Park N Shop plans revised
Drive-thru gone; student apartments remain
In response to concerns from the community, owners of the Park N Shop have eliminated a proposed drive-thru coffee shop from their plans to redevelop a portion of the South Main Street shopping center.
However, the gist of their proposal remains the same. The plan, submitted to the city last month, calls for demolishing the shuttered M&T Bank building and replacing it with a 10,600-square-foot, three-stor y building containing retail space on the first floor and 12 student apartments on the second and third floors. There would be eight four-bedroom apartments and two two-bedroom apartments for a total of 44 occupants.
Most of the existing, recently renovated retail space at the shopping center would remain, though plans call for demolishing the western-most portion of the building – which Park N Shop Liquors occupied before it moved elsewhere in the shopping center – to provide more parking and create an end-cap unit.
The project requires a comprehensive development plan amendment, rezoning, major subdivision, special-use permit and parking waiver.
A review by the planning commission has not been scheduled, but last week, representatives of DSM Commercial held an informal public meeting to talk about their project and attempt to win support from community members.
“There’s a shared vision for this site,” DSM attorney Mike Hoffman said, affirming the company’s desire to bring in commercial tenants that will benefit the surrounding residents.
The Oct. 4 meeting was the second DSM has held at the urging of councilmembers Jen Wallace and Chris Hamilton. At the first meeting in June, residents expressed several concerns, including that the proposed drive-thru would bring increased traffic and noise from the speaker.
DSM eliminated the drive-thru, causing the coffee shop tenant to pull out of the project.
“That particular tenant really only wanted to be the tenant if the drive-thru was there,” DSM Managing Partner Tripp Way said, without naming the company in question.
Both Way and Hoffman said they want to attract “community-type amenities” to the proposed retail space as well as the three existing vacancies. Such businesses could include a coffee shop, an ice-cream shop or a restaurant, they said.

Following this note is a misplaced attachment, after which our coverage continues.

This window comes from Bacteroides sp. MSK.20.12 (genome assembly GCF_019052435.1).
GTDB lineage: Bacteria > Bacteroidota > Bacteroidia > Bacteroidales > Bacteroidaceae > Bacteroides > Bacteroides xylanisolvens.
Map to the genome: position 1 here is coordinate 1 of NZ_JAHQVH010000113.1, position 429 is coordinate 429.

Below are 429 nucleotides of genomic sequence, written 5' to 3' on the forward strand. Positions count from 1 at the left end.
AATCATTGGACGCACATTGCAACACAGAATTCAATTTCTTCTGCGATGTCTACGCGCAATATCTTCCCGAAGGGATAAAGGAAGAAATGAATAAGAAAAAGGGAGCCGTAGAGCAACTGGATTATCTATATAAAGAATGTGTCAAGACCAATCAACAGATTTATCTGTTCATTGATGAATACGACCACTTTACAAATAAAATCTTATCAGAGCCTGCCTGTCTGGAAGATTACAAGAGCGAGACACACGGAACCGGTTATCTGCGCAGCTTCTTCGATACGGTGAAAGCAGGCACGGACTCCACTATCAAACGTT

Recently, the center welcomed two new student-centric businesses: D.P. Dough, a late-night calzone spot, and Good Uncle, a delivery-only food service that operates out of a building behind the main retail strip.
DSM would not disclose any other possible tenants.
“We’re approached very often by potential tenants, but we’ve been extremely selective,” Way said. “We don’t want to just fill it with any tenant.”
Despite the removal of the drivethru, many of the attendees at last week’s meeting still had some concerns, with several noting they don’t want more student apartments in the area. Others worried that if the entire property is rezoned, as DSM is requesting, the company could later replace the existing building with apartments as well, though a separate specialuse permit would be required.
“I know more money can be made putting students in, but we need to think about the community,” resident Jean White said, suggesting office space instead of apartments.
Way said he doesn’t believe that would be feasible.
“Office space in the city of Newark is not in huge demand at this point in time,” he said.
Robert Wittig, another DSM official, added that residential space is necessary to create a sense of place and argued that it fits the character of South Main Street, which in recent years has seen a number of new apartment buildings. He also hinted that eliminating the apartments would imperil DSM’s ability to continue with the project.
“It’s not about making more money, it’s about making this work,” Wittig said.
A proposed project at the Park N Shop would replace the vacant bank building with a three-story structure containing retail space and 12 student apartments.